Posted under The Rectory Bulletin | Easter
“Now Jesus did many other signs in the presence of the disciples, which are not written in this book; but these are written so that you may believe that Jesus is the Christ, the Son of God, and that by believing you may have life in his name.” (John 20:30–31)
Ah, say some, the problem with the New Testament is that it is written by biased authors! Why should we believe anything written by someone who is partisan? The New Testament should not be seen as a series of historical documents, but rather we should view them as articles of faith. We shouldn’t pay attention to them.
At first glance this might make sense, until we realise that everyone is biased. If an atheist makes a claim against Christianity, then he or she is biased too. If we were to rule out the views of anyone who had a bias then the whole task of history would be impossible. Where would you start?!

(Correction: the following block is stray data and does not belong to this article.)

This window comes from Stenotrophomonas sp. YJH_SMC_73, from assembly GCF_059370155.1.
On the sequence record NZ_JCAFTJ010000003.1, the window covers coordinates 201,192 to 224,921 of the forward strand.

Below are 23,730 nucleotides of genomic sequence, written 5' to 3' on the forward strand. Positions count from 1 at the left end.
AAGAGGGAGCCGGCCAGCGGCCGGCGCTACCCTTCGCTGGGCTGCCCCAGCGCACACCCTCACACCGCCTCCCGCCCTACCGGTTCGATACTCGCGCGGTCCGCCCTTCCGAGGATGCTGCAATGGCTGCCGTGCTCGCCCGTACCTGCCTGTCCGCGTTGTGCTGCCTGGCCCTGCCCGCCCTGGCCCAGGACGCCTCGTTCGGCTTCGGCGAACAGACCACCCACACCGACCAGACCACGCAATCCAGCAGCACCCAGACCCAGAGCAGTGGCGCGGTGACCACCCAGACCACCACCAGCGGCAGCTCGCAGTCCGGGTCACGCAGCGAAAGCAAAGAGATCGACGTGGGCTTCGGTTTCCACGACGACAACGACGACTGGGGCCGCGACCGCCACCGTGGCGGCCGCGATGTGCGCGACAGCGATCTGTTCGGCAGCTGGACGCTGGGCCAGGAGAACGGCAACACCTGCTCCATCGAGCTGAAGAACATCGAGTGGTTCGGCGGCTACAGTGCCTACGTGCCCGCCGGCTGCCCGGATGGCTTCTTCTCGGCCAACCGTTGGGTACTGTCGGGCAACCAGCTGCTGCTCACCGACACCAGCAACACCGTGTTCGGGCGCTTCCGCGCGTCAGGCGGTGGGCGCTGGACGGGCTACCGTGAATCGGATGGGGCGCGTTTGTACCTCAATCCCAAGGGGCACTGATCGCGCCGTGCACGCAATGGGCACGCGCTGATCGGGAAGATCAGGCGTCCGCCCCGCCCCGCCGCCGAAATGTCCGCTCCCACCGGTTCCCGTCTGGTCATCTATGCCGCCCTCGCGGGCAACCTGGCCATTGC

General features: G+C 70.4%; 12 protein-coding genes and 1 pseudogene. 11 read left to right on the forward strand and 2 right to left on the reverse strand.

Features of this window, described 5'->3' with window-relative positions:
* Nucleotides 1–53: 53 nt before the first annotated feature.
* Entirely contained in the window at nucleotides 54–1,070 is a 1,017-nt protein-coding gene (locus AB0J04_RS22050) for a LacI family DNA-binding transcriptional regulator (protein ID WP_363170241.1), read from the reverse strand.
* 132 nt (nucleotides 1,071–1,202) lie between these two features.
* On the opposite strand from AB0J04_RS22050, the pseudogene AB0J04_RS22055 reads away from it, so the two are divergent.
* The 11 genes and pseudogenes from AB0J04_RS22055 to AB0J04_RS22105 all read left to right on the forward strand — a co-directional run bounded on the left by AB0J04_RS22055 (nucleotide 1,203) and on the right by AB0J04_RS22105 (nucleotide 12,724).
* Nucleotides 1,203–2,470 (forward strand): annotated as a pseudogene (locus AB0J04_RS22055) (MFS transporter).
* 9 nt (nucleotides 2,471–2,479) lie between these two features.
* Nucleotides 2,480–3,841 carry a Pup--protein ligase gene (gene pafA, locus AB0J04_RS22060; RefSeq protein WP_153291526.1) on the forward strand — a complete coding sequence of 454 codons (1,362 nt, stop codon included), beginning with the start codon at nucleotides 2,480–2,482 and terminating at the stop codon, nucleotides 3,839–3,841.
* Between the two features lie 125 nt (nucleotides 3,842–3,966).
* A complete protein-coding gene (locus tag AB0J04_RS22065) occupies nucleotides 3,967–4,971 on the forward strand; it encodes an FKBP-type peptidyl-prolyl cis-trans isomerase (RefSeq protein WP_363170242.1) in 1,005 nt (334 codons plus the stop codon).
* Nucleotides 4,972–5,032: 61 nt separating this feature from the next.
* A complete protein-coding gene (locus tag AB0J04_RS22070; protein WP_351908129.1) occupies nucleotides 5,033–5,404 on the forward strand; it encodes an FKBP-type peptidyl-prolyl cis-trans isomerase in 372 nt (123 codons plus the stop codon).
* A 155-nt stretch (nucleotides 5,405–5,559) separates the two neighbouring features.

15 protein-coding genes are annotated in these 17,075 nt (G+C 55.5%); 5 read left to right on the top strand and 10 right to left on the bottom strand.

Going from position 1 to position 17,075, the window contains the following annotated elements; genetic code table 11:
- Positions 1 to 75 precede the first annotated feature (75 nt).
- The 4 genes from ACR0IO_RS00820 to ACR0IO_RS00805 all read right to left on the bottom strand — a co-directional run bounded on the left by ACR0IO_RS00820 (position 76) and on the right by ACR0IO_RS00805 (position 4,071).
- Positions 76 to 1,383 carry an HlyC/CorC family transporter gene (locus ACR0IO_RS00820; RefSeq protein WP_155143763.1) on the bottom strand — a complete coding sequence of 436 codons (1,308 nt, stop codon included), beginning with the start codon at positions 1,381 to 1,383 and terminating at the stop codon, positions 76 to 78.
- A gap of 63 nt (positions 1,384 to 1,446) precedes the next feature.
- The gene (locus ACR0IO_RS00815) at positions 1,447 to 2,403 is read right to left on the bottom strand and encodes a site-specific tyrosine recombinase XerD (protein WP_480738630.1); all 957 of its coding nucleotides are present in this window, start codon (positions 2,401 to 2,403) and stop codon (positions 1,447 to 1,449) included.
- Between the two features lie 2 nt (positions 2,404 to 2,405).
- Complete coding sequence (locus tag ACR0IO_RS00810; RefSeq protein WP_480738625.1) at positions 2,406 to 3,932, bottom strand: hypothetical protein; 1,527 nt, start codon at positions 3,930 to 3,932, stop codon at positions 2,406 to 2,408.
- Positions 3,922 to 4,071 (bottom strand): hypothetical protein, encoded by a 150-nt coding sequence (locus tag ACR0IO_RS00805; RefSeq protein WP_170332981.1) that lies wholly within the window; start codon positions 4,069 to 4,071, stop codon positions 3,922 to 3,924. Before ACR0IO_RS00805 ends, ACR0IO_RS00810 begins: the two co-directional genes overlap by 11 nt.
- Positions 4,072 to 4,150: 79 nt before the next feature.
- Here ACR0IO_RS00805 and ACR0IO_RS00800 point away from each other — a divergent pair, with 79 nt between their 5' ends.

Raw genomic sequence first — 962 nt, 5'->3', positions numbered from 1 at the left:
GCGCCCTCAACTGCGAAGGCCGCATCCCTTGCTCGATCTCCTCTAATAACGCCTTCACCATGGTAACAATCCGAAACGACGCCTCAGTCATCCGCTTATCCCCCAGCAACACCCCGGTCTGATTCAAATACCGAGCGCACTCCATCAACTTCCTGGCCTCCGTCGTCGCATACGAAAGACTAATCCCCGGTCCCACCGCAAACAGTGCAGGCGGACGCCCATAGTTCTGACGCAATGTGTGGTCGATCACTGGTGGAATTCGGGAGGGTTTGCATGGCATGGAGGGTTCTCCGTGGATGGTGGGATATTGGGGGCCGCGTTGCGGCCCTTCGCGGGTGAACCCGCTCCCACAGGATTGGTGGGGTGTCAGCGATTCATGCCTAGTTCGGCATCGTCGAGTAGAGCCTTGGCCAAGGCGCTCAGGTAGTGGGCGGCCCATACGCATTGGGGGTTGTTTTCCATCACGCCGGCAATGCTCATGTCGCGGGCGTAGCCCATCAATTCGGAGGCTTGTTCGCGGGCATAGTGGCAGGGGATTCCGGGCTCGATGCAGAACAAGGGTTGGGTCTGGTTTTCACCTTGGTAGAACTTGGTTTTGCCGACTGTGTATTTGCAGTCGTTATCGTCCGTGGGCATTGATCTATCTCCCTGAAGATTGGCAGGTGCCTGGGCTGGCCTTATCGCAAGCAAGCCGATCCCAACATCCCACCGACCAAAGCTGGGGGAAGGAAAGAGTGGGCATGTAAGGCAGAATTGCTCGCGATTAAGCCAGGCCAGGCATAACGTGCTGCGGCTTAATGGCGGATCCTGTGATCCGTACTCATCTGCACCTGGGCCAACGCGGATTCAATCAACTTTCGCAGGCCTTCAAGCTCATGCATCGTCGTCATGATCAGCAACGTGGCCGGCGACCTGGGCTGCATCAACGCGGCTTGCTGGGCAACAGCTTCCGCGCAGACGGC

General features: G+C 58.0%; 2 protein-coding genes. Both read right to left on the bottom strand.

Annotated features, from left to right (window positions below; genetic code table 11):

As an example, consider a court case. There, one one side, the barrister handling the prosecution. On the other side of the court room is the barrister for the defence. Both are biased, but that doesn’t invalidate the evidence which they produce to the judge. Facts, in the end, are facts. From whoever’s lips they fall.
As with some of the other theories, the objection that we should not believe in the resurrection as the authors of the New Testament were biased fails to deal adequately with the fact that they were willing to die for this ‘bias’. It doesn’t account for the empty tomb. No, this ‘bias’ is no reason not to listen. We are all, in the end, biased.